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A Case for Arched Openings in Your Home

Arched doorways (or openings) are beautiful and visually impactful. If you’re building a new home or considering a remodel, adding rounded openings to certain rooms and spaces can be a lovely idea.


However, it's essential to consider the doorways deliberately and carefully. How will they work with certain areas and spaces? Do they fit with the overall style and architecture? Do they complement your decor? Here’s what to consider when you add arched doorways to your home.



Photography: Caroline Sharpnack



New? Old? Are Arched Doorways in Style?

Most of us realize that arched openings aren’t new in home design. In fact, they go back many years. We can see examples in Europe, Asia, and the Middle East. Curved architecture has been used ubiquitously throughout home construction for centuries.

The reason why arches are beloved in design is both aesthetic and mathematical. Arches are actually stronger than flat door frames. Look at rounded ceilings, curved bridges, and other large structures that rely on an arch for strength. In old-world construction, arches helped to keep doorways strong and sturdy. They were a practical choice, especially when building materials needed extra fortification.

Now, of course, there's a strong aesthetic case for arched openings as well. They’re beautiful, soft, and even more organic feeling. An archway is welcoming. It contrasts nicely against the flat lines of ceilings and windows. Curves feel creative and artistic.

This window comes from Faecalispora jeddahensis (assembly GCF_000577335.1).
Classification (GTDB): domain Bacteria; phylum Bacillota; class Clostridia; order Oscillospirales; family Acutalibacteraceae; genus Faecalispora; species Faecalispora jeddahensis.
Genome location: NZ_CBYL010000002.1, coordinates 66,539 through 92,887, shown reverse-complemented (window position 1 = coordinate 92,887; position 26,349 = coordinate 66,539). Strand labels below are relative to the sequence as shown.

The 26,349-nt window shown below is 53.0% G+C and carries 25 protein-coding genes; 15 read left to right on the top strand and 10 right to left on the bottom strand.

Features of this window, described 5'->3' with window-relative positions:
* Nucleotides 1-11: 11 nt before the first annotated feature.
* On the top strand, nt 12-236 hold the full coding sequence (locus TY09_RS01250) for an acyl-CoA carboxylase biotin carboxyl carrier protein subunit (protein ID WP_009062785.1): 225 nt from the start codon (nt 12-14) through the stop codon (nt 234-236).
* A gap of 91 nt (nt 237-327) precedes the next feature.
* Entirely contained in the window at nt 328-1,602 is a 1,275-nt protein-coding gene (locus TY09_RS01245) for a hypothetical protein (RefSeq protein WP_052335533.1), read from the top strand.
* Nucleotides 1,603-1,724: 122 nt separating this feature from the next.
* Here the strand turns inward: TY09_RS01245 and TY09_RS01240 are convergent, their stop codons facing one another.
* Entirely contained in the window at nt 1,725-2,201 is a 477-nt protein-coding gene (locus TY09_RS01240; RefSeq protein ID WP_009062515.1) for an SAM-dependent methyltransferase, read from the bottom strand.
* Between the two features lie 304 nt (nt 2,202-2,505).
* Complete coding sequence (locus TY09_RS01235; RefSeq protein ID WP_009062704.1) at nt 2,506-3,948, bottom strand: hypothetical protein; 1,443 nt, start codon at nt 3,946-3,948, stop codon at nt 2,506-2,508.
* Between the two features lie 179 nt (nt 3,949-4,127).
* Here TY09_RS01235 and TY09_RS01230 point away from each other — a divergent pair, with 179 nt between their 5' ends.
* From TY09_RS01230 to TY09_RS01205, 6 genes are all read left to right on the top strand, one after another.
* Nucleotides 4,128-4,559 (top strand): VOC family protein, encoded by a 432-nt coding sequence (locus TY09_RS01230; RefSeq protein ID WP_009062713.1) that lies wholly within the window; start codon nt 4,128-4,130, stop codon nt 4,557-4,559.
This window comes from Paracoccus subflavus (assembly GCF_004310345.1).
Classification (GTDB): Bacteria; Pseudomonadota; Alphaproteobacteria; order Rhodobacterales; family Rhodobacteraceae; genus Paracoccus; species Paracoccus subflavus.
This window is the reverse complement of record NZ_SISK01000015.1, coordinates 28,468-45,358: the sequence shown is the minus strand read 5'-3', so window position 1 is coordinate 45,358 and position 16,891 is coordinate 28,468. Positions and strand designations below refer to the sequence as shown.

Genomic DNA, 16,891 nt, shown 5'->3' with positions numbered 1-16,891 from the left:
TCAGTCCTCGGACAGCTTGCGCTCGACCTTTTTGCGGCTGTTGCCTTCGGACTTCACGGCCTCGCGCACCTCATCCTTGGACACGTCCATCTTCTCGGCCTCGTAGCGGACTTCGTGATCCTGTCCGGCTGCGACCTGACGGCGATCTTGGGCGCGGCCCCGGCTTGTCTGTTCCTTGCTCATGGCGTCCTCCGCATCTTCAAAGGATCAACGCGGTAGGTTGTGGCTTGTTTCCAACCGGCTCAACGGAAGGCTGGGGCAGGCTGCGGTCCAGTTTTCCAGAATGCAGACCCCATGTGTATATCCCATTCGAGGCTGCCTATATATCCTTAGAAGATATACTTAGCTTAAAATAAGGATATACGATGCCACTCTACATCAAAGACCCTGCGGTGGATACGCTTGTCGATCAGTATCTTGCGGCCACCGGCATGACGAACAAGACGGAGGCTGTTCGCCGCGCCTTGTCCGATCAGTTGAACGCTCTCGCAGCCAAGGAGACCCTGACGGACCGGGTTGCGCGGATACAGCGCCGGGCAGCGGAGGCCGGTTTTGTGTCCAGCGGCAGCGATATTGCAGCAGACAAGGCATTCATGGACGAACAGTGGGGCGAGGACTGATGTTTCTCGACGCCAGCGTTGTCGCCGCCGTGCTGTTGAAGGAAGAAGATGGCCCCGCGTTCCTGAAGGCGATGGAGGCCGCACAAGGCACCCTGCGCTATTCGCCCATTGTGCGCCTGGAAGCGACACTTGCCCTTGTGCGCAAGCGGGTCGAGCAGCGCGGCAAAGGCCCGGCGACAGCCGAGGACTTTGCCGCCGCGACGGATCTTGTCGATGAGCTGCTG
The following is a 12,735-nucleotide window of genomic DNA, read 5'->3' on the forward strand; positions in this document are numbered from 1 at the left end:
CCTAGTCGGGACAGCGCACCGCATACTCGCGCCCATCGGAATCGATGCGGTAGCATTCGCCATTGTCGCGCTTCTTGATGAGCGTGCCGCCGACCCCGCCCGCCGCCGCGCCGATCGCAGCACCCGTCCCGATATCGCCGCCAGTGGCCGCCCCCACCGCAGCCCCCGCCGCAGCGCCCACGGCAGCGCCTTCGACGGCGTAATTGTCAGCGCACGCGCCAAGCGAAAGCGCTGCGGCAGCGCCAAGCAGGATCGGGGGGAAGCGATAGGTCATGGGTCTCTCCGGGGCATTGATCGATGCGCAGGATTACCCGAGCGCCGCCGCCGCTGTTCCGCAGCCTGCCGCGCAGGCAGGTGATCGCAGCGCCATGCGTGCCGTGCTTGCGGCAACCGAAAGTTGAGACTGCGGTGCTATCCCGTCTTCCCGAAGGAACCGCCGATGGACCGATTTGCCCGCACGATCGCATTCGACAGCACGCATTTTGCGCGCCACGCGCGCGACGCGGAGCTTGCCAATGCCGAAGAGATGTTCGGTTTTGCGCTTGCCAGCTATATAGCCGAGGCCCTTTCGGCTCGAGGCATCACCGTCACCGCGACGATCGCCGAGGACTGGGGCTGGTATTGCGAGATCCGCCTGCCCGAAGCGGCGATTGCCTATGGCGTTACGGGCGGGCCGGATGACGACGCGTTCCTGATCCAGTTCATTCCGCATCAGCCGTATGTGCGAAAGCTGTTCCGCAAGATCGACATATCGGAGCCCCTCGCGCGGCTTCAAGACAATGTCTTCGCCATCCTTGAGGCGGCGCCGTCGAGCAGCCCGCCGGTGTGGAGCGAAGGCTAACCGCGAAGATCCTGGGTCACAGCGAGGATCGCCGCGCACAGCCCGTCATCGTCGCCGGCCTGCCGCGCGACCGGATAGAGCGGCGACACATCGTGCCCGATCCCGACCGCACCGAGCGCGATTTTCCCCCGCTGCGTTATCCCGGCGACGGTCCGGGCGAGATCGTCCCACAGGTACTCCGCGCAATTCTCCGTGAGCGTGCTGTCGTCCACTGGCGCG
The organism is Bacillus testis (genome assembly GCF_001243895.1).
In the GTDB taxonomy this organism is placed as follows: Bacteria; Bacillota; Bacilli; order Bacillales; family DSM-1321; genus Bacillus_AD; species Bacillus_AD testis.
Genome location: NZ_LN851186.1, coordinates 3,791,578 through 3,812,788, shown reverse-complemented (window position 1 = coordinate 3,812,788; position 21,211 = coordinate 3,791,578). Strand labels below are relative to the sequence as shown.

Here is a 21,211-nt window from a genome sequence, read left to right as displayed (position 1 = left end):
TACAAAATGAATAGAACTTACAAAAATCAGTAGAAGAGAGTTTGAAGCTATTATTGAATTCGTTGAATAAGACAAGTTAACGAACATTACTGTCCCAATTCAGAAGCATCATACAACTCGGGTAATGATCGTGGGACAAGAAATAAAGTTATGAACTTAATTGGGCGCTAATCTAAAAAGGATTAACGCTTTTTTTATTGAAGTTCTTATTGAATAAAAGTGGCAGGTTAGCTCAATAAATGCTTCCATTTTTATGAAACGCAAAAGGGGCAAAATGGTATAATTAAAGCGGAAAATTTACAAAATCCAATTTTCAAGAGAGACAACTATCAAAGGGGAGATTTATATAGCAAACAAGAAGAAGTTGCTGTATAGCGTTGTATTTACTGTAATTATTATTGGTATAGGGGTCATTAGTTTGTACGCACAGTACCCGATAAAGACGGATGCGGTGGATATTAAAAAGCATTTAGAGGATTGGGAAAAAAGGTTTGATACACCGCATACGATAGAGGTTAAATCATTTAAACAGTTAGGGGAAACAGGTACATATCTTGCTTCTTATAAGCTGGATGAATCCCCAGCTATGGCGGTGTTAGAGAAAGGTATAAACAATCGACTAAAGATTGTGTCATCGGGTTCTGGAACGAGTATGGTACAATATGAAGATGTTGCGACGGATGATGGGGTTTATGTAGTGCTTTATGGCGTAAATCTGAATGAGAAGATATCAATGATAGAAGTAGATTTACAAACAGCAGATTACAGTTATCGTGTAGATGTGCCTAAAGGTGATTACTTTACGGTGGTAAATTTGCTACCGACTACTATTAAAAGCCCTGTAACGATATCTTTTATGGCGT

Of course, there are ways to add too many curves to your home (more on that ahead), but for the most part, arched architecture is visually appealing and beautiful. It helps break up the natural boxiness of a traditional home and eases the transition from room to room. A building with completely straight lines can sometimes feel cold and less relaxed.

So historically, arches served both form and function in building. Now, in more modern architecture, builders likely don’t need to curve a doorway or opening to create a strong structure, but it still provides the same benefits of being beautiful and softening the space. An arched opening (and arched ceilings, for that matter) can make a room feel more intimate and cozy. They have a timeless, bespoke, and even eclectic feel that pairs well with many decor types and styles.


Considering Arched Openings in a New Build

If you’re in the process of planning and building a new home, then adding an archway or two is certainly a consideration. Traditional flat, rectangular openings are the norm in most modern designs, of course, but an interior archway can elevate the space and add visual interest—just like ceiling detail or crown molding.